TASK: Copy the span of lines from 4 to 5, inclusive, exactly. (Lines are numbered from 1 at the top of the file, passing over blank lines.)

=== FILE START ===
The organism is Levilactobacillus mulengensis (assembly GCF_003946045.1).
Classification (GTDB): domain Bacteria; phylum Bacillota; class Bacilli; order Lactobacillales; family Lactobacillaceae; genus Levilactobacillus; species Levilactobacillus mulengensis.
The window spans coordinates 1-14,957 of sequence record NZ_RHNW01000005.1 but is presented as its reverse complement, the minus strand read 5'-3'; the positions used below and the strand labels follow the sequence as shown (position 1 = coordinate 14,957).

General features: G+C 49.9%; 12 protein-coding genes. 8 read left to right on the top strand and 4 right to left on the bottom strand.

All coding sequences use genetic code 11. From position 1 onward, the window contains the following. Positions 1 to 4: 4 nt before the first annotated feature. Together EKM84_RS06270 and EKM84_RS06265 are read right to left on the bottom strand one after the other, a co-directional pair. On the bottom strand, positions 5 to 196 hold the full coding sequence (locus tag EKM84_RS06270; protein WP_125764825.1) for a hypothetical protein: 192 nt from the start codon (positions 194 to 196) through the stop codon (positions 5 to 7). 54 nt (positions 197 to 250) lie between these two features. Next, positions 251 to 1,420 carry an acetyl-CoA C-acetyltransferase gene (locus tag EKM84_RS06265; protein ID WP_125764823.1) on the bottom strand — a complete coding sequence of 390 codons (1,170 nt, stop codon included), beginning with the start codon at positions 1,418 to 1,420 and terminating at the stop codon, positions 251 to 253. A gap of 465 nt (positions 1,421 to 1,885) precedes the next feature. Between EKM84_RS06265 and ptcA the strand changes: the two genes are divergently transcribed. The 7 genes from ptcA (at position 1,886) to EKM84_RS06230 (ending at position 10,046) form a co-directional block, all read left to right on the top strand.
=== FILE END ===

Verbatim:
General features: G+C 49.9%; 12 protein-coding genes. 8 read left to right on the top strand and 4 right to left on the bottom strand.

All coding sequences use genetic code 11. From position 1 onward, the window contains the following. Positions 1 to 4: 4 nt before the first annotated feature. Together EKM84_RS06270 and EKM84_RS06265 are read right to left on the bottom strand one after the other, a co-directional pair. On the bottom strand, positions 5 to 196 hold the full coding sequence (locus tag EKM84_RS06270; protein WP_125764825.1) for a hypothetical protein: 192 nt from the start codon (positions 194 to 196) through the stop codon (positions 5 to 7). 54 nt (positions 197 to 250) lie between these two features. Next, positions 251 to 1,420 carry an acetyl-CoA C-acetyltransferase gene (locus tag EKM84_RS06265; protein ID WP_125764823.1) on the bottom strand — a complete coding sequence of 390 codons (1,170 nt, stop codon included), beginning with the start codon at positions 1,418 to 1,420 and terminating at the stop codon, positions 251 to 253. A gap of 465 nt (positions 1,421 to 1,885) precedes the next feature. Between EKM84_RS06265 and ptcA the strand changes: the two genes are divergently transcribed. The 7 genes from ptcA (at position 1,886) to EKM84_RS06230 (ending at position 10,046) form a co-directional block, all read left to right on the top strand.